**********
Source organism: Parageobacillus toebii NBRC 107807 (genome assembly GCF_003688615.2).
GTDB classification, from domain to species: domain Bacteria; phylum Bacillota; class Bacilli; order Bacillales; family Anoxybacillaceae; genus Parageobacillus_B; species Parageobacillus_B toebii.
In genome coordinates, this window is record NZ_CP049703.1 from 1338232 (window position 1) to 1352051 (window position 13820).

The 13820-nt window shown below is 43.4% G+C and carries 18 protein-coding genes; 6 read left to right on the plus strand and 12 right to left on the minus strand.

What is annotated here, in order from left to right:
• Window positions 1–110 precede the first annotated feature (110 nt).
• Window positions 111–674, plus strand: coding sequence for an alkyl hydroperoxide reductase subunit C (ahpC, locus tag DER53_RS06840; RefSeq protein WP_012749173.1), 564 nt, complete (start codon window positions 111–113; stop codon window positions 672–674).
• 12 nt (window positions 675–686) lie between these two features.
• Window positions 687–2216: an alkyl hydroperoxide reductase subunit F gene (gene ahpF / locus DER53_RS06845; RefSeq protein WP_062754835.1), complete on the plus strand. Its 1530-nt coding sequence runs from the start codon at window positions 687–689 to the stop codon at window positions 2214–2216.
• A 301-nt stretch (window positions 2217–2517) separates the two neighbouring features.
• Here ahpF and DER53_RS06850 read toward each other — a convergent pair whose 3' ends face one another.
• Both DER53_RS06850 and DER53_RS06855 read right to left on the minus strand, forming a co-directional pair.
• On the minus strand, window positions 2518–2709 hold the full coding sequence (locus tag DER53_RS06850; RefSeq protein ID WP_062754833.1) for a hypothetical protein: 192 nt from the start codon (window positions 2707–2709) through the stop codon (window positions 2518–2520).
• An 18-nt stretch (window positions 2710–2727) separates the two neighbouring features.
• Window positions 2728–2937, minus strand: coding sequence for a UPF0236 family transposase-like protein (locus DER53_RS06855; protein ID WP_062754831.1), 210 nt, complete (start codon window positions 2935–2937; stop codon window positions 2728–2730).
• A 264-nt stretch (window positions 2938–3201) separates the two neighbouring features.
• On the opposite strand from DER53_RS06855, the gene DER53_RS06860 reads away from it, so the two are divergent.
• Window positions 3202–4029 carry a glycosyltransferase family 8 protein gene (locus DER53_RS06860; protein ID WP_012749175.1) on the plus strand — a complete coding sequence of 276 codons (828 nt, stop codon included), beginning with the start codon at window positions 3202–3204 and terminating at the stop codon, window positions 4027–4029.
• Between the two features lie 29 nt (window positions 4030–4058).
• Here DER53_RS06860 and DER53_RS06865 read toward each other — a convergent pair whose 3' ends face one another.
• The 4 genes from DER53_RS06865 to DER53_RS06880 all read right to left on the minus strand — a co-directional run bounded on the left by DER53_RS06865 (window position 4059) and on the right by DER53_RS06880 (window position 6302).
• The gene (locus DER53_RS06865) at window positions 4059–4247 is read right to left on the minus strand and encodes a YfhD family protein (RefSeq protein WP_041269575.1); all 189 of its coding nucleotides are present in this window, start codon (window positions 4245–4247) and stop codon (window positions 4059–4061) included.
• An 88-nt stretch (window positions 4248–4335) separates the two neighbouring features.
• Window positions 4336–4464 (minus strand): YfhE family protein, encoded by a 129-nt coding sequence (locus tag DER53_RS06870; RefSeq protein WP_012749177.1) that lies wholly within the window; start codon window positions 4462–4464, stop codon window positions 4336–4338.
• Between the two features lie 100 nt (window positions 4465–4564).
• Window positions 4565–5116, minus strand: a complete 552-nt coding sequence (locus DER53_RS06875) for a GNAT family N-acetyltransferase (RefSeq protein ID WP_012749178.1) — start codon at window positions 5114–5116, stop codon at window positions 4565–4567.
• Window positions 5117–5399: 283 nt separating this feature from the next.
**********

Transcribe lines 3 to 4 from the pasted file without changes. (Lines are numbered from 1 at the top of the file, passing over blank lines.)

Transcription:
In genome coordinates, this window is record NZ_CP049703.1 from 1338232 (window position 1) to 1352051 (window position 13820).

The 13820-nt window shown below is 43.4% G+C and carries 18 protein-coding genes; 6 read left to right on the plus strand and 12 right to left on the minus strand.